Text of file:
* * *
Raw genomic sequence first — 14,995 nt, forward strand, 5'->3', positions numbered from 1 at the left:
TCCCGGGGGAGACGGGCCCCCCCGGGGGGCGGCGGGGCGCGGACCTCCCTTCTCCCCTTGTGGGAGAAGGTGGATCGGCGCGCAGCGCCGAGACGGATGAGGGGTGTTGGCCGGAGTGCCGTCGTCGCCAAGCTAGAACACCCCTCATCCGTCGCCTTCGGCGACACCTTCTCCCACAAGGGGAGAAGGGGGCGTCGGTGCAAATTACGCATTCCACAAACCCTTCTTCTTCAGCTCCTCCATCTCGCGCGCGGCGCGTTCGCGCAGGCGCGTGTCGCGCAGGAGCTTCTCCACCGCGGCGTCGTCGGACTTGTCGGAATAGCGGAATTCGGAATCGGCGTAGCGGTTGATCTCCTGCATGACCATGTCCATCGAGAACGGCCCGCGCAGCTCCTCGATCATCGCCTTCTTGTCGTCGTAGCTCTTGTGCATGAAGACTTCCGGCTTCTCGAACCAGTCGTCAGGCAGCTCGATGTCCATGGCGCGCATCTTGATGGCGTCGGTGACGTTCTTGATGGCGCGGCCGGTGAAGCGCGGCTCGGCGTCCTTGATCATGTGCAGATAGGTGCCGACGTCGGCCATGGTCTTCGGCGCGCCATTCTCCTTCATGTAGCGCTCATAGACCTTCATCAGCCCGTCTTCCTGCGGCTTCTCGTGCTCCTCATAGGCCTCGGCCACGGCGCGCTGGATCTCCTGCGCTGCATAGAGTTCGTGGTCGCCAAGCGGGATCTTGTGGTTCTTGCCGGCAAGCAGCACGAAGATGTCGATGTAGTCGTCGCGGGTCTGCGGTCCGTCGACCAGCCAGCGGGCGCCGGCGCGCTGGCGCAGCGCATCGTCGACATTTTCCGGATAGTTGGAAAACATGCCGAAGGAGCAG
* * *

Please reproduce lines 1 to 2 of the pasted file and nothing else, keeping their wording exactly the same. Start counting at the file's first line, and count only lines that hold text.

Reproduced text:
Raw genomic sequence first — 14,995 nt, forward strand, 5'->3', positions numbered from 1 at the left:
TCCCGGGGGAGACGGGCCCCCCCGGGGGGCGGCGGGGCGCGGACCTCCCTTCTCCCCTTGTGGGAGAAGGTGGATCGGCGCGCAGCGCCGAGACGGATGAGGGGTGTTGGCCGGAGTGCCGTCGTCGCCAAGCTAGAACACCCCTCATCCGTCGCCTTCGGCGACACCTTCTCCCACAAGGGGAGAAGGGGGCGTCGGTGCAAATTACGCATTCCACAAACCCTTCTTCTTCAGCTCCTCCATCTCGCGCGCGGCGCGTTCGCGCAGGCGCGTGTCGCGCAGGAGCTTCTCCACCGCGGCGTCGTCGGACTTGTCGGAATAGCGGAATTCGGAATCGGCGTAGCGGTTGATCTCCTGCATGACCATGTCCATCGAGAACGGCCCGCGCAGCTCCTCGATCATCGCCTTCTTGTCGTCGTAGCTCTTGTGCATGAAGACTTCCGGCTTCTCGAACCAGTCGTCAGGCAGCTCGATGTCCATGGCGCGCATCTTGATGGCGTCGGTGACGTTCTTGATGGCGCGGCCGGTGAAGCGCGGCTCGGCGTCCTTGATCATGTGCAGATAGGTGCCGACGTCGGCCATGGTCTTCGGCGCGCCATTCTCCTTCATGTAGCGCTCATAGACCTTCATCAGCCCGTCTTCCTGCGGCTTCTCGTGCTCCTCATAGGCCTCGGCCACGGCGCGCTGGATCTCCTGCGCTGCATAGAGTTCGTGGTCGCCAAGCGGGATCTTGTGGTTCTTGCCGGCAAGCAGCACGAAGATGTCGATGTAGTCGTCGCGGGTCTGCGGTCCGTCGACCAGCCAGCGGGCGCCGGCGCGCTGGCGCAGCGCATCGTCGACATTTTCCGGATAGTTGGAAAACATGCCGAAGGAGCAG